Rabbi J. Lyons
High school freshman Hayden Mankovitz comes home every day from his Plantation, Fla., school "bubbling over" to share what he's been learning about his family's cultural heritage, according to his mom, Maxine Mankovitz.
Hayden is taking part in an experiment launched this fall in Plantation, Fla. He goes to a public charter high school that teaches in Hebrew. The school also offers a "release-time" program in which he can leave the campus and get religious instruction with a rabbi during the school day.
Mankovitz is thrilled so far. She sees the program as filling a gap in their family's Jewish awareness. "We haven't had too much Hebrew or Jewish background in my home," she said.
"Our spirit was always there but we hadn't had much chance to get much education, and we hadn't belonged for many years to a synagogue," Mankovitz added. "It's just astonishing that is offered to him."
Based on The Church of Jesus Christ of Latter-day Saints seminary programs — where high school students go off campus to a neighboring building for religious instruction during the school day — the Florida experiment aims to help Jewish students and families rediscover and transmit pieces of a fading cultural heritage.
It's a controversial vision, as some fear that public schools are being leveraged for religious ends, but its creators and defenders insist they stand on firm legal ground.
An urgent vision
Assimilation, intermarriage and loss of cultural identity are ever-present threats for 21st century Jews. It was in part to counter such risks that Jewish "day schools" developed, roughly equivalent to Catholic parochial schools. The model expanded rapidly during the last two decades of the 20th century.
"Jewish day school education K-12 is the single greatest predictor of Jewish affiliation as adults, and therefore Jewish continuity," said Rabbi Jay Lyons, who teaches Hayden's religion classes at Plantation's Jewish Community Center.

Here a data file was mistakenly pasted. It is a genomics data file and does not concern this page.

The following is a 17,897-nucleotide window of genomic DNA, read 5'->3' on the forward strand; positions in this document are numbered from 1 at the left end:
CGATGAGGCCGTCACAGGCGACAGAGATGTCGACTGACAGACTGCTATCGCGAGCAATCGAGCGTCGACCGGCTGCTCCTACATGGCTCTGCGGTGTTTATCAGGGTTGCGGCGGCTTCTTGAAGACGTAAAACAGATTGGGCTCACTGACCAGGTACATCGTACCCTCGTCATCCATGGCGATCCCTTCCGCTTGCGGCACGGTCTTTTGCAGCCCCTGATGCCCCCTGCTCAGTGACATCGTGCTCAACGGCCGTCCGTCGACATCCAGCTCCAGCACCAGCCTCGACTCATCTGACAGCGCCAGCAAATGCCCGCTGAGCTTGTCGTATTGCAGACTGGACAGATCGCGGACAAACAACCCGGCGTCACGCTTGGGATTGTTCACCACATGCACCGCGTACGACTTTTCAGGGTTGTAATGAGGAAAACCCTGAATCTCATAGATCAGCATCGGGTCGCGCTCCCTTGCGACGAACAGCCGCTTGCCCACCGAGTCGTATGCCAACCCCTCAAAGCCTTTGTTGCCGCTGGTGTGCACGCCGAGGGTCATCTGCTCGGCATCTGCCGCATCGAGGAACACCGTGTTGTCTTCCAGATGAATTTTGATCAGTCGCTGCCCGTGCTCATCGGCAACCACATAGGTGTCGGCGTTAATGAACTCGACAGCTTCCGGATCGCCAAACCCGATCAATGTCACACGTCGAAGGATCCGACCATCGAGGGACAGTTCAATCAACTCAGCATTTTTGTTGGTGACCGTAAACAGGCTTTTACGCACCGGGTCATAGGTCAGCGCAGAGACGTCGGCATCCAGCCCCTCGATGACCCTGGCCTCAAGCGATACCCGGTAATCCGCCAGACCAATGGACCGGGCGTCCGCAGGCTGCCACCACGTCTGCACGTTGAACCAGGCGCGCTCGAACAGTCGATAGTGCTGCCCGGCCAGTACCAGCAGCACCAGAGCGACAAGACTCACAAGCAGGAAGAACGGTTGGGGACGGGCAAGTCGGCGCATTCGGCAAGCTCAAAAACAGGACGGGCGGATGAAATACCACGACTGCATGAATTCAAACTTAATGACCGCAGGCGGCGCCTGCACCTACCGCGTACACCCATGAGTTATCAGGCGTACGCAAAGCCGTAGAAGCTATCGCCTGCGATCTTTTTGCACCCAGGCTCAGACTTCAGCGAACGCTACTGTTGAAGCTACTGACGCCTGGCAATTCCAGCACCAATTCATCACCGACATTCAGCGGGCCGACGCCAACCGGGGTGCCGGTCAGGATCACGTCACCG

But very few non-Orthodox Jews attend day schools, for reasons ranging from high tuition to limited availability. In recent years, many Jewish day schools have struggled or shut down, and the continued limited reach has many concerned.
One solution is to piggyback religious programs onto the Hebrew language charter schools — with after-school programs for younger children and school-day class time for high school students.
Unlike private Hebrew day schools, these charter schools are tax-funded and thus within reach of middle-class Jewish families. But because they are public schools, and thus tax supported, some critics think their teaching of Hebrew language and culture represent a breach of the separation of church and state.
One such experiment is being pioneered at a Ben Gamla Hebrew-language charter school in Florida.
Peter Deutsch, a former Florida congressman, founded the Ben Gamla Charter School program after leaving Congress in 2004. Today, there are five Ben Gamla Charter Schools in Florida serving more than 1,800 students, including Hayden's Plantation High School.
No longer connected to Ben Gamla Charter School governance, Deutsch has turned his attention to how to more directly connect Jewish students to their heritage.
Deutsch helped develop a hybrid program that allows high school students to study secular subjects, including Hebrew, in the public charter school, and then take religion classes by crossing between the school campus and adjacent, privately funded facilities.
Deutsch and Rabbi Lyons believe the secular charter schools can be blended with off-campus religious education. They looked to the Mormon experience for guidance, consulted closely with LDS educators, and even traveled to Utah to see the model in practice.
A cultural model
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